Journeys of the Dove

[for Jeremy's bar mitzvah, Oct. 2, 2010]

based on Genesis 8:6-12

* 1 *

I did not want to go out that first time

after the Boat went aground on the mountaintop.

I did not want to leave

the place that had been my home and protection

during the Great Storm

and during the weeks and months afterward

when the tossing seas pitched us hither and thither

amidst muck, uprooted trees,

and carcasses of unfortunate beasts.

The Earth as I remembered it

had been wiped out.

I did not want to leave my companions.

I had come aboard with the other creature of my kind;

but, surprisingly, six months of confinement

shared in darkness and tumult

had made all creatures into one family.

Hippos and geese, snakes and orangutangs,

cattle and crawling things -

each understood the other and

got along as never before.

We vowed that, should we survive this Flood,

we would never again seek the blood of another.

We hoped that the People, too,

would learn to forsake the evil imaginings of their hearts.

My closest friend had been the Raven

who had stood, a week before,

on the same edge of the wooden hatch where I now stood.

He had launched out over boundless gray waters.

Soon, I could not make out his sleek body

against the gray sky and gray sea.

He failed to return, that day and the days after,

and I was sad

as I pictured him flying frantically to-and-fro

desperate for land.

Now it was my turn

for Noah knew I was a good flyer with keen eyesight.

With a final look back

at the expectant multitude in the Boat,

I flew off from the cypress plank.

Into the air I rose, uncertain at first,

for the use of my wings was unfamiliar to me

after having to negotiate the cramped space of the Boat.

I looked for a landmark but could see none,

nor could I make out the horizon

where gray sea met gray sky.

I flew onward though I felt it was hopeless.

Looking down, I noticed

patches of water of different shades of gray and

stretches of sea with more debris or less,

but most important - no land.

A full day went by in this bleak fashion.

Knowing my limits, I turned around

and headed back toward what I felt sure

was the lone mountaintop in the whole world.

I re-entered the Boat with utmost relief.

It was small, stuffy, crowded - but secure.

* 2 *

I would not have ventured forth a week later

had Noah not insisted.

The situation was desperate.

Supplies of barley were low,

the hay was musty.

We had to get out.

The Boat could not be our sanctuary forever.

When I stood on the cypress plank as I had before,

perched between solid wooden ark

and inhospitable sea,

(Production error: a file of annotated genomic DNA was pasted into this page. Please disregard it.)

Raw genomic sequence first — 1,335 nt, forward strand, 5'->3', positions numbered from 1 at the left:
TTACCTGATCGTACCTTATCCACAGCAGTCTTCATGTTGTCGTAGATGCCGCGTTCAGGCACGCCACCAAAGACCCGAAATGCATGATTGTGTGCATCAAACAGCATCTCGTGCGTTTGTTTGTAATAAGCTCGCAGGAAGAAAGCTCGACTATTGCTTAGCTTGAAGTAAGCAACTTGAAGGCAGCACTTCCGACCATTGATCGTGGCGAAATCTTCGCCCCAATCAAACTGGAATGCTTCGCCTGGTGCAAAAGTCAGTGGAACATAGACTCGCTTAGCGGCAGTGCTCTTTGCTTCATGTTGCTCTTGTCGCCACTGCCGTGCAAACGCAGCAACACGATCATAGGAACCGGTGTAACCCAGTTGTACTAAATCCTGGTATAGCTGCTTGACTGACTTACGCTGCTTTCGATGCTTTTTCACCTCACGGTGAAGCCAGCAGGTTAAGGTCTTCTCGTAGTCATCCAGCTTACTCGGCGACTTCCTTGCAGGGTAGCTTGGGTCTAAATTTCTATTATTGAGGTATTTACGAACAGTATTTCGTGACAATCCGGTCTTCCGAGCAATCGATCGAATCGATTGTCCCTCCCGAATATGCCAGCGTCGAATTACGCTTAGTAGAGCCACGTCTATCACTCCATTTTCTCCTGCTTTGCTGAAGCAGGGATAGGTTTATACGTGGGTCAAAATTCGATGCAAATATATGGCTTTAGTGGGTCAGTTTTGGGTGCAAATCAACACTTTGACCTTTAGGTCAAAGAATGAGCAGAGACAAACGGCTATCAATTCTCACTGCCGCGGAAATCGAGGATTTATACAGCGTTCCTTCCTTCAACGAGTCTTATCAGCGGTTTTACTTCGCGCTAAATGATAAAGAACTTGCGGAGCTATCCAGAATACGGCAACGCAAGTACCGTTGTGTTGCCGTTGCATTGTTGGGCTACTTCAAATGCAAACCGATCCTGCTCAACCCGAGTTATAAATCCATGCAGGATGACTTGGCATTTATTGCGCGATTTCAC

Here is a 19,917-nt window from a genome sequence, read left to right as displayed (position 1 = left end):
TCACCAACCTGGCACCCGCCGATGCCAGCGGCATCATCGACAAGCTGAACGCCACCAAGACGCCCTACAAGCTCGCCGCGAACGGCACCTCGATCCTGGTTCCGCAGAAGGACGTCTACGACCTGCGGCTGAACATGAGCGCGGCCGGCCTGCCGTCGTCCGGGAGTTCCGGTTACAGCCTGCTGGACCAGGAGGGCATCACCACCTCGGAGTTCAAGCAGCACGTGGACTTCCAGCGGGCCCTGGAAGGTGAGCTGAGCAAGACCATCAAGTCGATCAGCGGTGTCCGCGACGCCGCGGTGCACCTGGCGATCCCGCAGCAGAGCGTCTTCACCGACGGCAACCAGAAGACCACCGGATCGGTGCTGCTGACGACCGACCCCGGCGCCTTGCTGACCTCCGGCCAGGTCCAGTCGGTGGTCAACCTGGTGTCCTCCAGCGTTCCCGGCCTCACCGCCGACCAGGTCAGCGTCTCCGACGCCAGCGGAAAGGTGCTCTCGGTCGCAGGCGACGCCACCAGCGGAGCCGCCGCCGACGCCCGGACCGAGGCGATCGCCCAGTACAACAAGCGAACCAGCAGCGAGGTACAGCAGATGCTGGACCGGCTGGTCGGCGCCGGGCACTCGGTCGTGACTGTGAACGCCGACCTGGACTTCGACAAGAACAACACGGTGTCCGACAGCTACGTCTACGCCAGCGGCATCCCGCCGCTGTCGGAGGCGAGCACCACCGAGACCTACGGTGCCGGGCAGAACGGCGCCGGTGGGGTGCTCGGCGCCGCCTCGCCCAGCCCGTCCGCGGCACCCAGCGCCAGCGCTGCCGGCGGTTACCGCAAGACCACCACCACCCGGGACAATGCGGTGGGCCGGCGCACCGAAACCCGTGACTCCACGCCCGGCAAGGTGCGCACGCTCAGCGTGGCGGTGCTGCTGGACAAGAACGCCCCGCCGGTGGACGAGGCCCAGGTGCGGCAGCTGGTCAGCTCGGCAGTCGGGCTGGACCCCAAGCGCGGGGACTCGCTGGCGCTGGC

I keenly felt our peril and my responsibility.

I sensed the multitude behind me,

more expectant than the last time.

I looked out again at the inhospitable sea

but this time thought I felt a tremor in the air

and smelled a remnant of fragrance.

O, the memory of a time

when sea and earth

had each their proper domains!

I leaned forward and took off.

I flew with determination

and with love for those on the Boat,

who indeed were all the living creatures

on the Earth.

I flew over water that was gray and not so gray

and brown and green and turquoise and blue.

The debris was more diverse now,

more sticks, seaweed and mud.

The surface undulated or was calm.

I peered toward the horizon to get my bearings.

I peered and saw

an interruption of the endless line,

an edge slanting up from the water.

After an hour, I noticed

smaller lines upon it.

I flew on,

my heart pounding in anticipation.

I could make out a scraggy hillside

with trees on it.

After an hour more

I reached the hillside. I settled

in the nearest olive tree.

Dry land! Dry land!

Incomparable gratitude swept through me.

I savored a moment of rest amid the foliage

then tore off a small branch

which I held tightly in my beak

as I joyfully flew back.

At sunset I got back to the Boat

waving the branch with hard buddings of olives on it:

a banner announcing the triumph of new life

over the forces that had suffocated the land.

* 3 *

A week later I stood again

on the cypress plank.

The familiar plank was of the same wood

as the rest of the great ship,

covered with pitch

for protection against the elements.

Yet it marked the outermost point,

the stepping off place

from known to unknown, from comfort to struggle.

I was excited to be going forth.

The sea was vast

but no longer inhospitable,

in fact many dry places

could be seen from the Boat itself.

I would not have to fly to-and-fro in search of land

as my friend the Raven had.

I could fly where I chose,

many places beckoned.

I was sad, too.

The others would leave soon after me.

I would not be present

when they lit their thanksgiving fires,

claimed homesteads, found mates,

and slowly restored the decimated population.

I would do the same things in a different place.

I had no need to look back

at the multitude of creatures who were watching me:

they were in my heart.

I flapped my wings to be free of the Boat.

I headed toward a part of the sky

where many colors were shining.

A rainbow loomed before me.

Joel Reisman